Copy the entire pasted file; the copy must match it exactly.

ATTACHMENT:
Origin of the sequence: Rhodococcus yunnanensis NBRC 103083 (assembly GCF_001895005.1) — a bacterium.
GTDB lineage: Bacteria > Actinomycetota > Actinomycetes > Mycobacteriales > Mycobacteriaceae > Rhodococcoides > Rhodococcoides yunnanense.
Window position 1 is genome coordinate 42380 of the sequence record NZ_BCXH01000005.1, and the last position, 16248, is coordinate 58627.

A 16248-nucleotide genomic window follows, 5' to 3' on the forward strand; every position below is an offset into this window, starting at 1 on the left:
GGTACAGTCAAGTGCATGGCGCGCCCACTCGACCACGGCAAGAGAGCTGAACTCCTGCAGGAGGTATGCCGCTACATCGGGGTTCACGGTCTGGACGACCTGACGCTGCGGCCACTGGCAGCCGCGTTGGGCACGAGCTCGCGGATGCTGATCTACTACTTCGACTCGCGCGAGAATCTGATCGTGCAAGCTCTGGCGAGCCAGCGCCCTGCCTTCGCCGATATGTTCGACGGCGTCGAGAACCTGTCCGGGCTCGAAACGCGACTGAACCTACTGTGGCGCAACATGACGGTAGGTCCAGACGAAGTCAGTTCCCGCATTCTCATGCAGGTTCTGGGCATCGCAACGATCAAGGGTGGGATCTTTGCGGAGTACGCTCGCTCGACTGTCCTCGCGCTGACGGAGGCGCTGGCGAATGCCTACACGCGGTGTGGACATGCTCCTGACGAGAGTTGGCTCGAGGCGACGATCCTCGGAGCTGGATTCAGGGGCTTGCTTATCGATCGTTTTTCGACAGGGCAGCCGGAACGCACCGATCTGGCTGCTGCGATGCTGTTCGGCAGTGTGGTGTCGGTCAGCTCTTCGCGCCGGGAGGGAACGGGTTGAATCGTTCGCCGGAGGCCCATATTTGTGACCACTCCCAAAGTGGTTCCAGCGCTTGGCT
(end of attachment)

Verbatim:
Origin of the sequence: Rhodococcus yunnanensis NBRC 103083 (assembly GCF_001895005.1) — a bacterium.
GTDB lineage: Bacteria > Actinomycetota > Actinomycetes > Mycobacteriales > Mycobacteriaceae > Rhodococcoides > Rhodococcoides yunnanense.
Window position 1 is genome coordinate 42380 of the sequence record NZ_BCXH01000005.1, and the last position, 16248, is coordinate 58627.

A 16248-nucleotide genomic window follows, 5' to 3' on the forward strand; every position below is an offset into this window, starting at 1 on the left:
GGTACAGTCAAGTGCATGGCGCGCCCACTCGACCACGGCAAGAGAGCTGAACTCCTGCAGGAGGTATGCCGCTACATCGGGGTTCACGGTCTGGACGACCTGACGCTGCGGCCACTGGCAGCCGCGTTGGGCACGAGCTCGCGGATGCTGATCTACTACTTCGACTCGCGCGAGAATCTGATCGTGCAAGCTCTGGCGAGCCAGCGCCCTGCCTTCGCCGATATGTTCGACGGCGTCGAGAACCTGTCCGGGCTCGAAACGCGACTGAACCTACTGTGGCGCAACATGACGGTAGGTCCAGACGAAGTCAGTTCCCGCATTCTCATGCAGGTTCTGGGCATCGCAACGATCAAGGGTGGGATCTTTGCGGAGTACGCTCGCTCGACTGTCCTCGCGCTGACGGAGGCGCTGGCGAATGCCTACACGCGGTGTGGACATGCTCCTGACGAGAGTTGGCTCGAGGCGACGATCCTCGGAGCTGGATTCAGGGGCTTGCTTATCGATCGTTTTTCGACAGGGCAGCCGGAACGCACCGATCTGGCTGCTGCGATGCTGTTCGGCAGTGTGGTGTCGGTCAGCTCTTCGCGCCGGGAGGGAACGGGTTGAATCGTTCGCCGGAGGCCCATATTTGTGACCACTCCCAAAGTGGTTCCAGCGCTTGGCT